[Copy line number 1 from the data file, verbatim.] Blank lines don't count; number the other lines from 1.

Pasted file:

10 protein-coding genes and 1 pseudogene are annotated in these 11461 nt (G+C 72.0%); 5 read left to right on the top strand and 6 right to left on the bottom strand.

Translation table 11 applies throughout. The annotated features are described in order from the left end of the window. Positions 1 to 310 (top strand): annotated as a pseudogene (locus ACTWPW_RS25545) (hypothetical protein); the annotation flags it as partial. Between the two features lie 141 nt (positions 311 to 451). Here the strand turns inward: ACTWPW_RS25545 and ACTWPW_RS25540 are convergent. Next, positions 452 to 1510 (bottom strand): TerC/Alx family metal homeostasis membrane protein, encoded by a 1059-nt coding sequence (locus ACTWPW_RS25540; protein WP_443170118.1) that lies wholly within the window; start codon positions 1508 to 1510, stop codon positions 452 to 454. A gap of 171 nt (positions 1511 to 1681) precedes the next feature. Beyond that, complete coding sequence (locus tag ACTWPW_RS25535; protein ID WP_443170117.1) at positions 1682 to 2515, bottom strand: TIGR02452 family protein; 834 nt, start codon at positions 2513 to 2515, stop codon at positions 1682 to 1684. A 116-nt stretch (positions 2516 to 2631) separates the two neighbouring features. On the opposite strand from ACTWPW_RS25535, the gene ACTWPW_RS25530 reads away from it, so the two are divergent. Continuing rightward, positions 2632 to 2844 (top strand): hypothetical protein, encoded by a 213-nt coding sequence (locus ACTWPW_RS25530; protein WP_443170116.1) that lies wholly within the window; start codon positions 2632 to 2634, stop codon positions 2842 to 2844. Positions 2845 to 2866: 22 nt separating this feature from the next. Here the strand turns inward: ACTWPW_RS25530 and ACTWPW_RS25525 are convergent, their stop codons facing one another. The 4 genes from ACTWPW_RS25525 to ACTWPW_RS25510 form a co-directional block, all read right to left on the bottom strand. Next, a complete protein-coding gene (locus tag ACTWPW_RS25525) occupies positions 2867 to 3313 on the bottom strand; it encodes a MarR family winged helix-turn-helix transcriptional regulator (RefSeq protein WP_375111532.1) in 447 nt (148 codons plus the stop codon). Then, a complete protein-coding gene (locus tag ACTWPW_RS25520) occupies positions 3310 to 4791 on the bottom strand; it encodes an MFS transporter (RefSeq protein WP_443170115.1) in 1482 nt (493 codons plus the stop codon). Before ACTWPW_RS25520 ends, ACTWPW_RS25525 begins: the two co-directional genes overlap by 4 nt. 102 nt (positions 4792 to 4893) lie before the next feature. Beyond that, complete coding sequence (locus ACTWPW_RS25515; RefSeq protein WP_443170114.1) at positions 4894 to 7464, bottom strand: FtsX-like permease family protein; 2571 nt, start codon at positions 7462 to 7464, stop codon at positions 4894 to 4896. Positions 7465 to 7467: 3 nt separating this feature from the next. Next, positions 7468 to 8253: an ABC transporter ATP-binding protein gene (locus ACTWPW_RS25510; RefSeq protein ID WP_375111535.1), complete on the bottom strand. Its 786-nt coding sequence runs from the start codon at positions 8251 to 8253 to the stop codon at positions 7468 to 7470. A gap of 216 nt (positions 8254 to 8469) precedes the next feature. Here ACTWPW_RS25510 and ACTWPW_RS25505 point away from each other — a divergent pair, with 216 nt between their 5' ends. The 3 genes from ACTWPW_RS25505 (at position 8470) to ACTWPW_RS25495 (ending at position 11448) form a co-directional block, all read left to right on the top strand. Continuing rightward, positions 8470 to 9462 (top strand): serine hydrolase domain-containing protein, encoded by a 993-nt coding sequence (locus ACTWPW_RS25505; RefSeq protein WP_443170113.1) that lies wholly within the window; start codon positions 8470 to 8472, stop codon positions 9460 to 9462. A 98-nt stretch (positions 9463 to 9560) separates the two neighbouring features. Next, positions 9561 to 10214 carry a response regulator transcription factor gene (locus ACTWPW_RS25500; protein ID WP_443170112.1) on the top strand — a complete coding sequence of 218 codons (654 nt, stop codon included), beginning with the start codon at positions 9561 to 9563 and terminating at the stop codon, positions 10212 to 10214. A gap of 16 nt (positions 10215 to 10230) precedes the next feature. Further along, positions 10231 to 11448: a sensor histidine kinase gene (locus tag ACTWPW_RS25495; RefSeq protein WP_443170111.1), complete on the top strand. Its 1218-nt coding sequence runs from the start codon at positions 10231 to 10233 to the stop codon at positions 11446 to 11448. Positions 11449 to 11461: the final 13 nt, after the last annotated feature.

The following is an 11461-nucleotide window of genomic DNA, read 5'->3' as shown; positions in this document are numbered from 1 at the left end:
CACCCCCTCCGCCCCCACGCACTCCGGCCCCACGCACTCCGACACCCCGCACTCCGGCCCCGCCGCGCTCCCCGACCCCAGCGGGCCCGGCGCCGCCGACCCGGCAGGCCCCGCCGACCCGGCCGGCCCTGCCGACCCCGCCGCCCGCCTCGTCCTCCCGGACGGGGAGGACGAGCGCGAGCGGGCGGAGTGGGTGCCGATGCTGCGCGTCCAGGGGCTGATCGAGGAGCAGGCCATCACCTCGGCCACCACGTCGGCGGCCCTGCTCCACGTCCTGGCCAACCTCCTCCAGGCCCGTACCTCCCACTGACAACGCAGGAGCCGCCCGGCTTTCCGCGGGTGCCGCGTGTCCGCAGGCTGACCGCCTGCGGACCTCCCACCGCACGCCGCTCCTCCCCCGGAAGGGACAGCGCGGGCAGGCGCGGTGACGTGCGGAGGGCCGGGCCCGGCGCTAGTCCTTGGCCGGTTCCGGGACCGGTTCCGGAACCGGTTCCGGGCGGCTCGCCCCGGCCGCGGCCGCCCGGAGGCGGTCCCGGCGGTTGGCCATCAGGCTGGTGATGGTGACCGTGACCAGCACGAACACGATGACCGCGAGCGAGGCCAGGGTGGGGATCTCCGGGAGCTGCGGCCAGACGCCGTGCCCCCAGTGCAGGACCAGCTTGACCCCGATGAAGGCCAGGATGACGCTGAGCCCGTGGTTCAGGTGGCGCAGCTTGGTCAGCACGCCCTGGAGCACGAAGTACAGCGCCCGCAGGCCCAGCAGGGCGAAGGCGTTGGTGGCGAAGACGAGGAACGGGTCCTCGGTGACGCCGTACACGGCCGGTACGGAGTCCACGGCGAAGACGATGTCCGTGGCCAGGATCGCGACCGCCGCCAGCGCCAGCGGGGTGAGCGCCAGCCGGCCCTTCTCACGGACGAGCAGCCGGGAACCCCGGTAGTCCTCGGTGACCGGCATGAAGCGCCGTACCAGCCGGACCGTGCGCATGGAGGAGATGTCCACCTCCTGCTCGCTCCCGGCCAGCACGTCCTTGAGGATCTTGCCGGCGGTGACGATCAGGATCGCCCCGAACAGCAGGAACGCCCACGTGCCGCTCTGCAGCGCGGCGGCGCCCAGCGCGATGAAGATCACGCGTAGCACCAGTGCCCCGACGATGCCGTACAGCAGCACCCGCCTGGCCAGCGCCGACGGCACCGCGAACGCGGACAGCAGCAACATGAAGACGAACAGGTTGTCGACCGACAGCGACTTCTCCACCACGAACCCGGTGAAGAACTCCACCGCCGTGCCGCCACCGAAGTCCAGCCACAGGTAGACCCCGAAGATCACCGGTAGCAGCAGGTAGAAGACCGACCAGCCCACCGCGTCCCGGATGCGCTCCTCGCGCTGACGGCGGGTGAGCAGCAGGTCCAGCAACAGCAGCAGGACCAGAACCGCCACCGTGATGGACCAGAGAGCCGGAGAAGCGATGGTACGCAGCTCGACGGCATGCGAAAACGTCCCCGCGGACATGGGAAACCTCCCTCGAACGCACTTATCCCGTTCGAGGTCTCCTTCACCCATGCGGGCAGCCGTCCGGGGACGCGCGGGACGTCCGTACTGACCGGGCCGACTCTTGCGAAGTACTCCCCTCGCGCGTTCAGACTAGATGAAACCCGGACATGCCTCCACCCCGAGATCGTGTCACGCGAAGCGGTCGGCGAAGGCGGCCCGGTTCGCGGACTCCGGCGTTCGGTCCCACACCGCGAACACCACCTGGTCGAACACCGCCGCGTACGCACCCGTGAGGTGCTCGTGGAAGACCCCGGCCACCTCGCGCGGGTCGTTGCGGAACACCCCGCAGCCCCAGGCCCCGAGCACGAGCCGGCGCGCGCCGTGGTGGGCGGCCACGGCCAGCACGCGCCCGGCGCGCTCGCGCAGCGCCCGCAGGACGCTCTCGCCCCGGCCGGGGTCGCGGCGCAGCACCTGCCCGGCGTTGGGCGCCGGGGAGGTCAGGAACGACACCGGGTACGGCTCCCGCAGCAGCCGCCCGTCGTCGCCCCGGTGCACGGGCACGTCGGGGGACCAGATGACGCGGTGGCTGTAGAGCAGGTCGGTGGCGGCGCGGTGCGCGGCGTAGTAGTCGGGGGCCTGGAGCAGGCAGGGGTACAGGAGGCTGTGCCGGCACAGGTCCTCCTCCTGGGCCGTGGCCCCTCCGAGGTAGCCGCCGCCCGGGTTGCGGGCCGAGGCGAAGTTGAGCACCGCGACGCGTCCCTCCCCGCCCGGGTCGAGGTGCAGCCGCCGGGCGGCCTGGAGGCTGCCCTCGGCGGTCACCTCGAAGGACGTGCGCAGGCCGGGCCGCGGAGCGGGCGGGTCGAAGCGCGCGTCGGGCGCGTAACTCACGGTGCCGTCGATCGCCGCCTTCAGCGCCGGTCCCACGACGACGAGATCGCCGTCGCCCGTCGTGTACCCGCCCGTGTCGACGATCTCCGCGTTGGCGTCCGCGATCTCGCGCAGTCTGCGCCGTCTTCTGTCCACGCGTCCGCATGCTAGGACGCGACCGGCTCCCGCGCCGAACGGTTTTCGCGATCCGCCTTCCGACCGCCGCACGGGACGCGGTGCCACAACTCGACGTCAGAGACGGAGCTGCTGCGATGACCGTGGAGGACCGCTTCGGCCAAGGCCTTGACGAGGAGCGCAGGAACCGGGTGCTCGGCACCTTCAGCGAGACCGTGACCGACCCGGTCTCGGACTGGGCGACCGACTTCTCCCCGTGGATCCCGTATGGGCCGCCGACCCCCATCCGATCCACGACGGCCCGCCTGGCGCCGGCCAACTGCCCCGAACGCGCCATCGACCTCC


10 protein-coding genes and 1 pseudogene are annotated in these 11461 nt (G+C 72.0%); 5 read left to right on the top strand and 6 right to left on the bottom strand.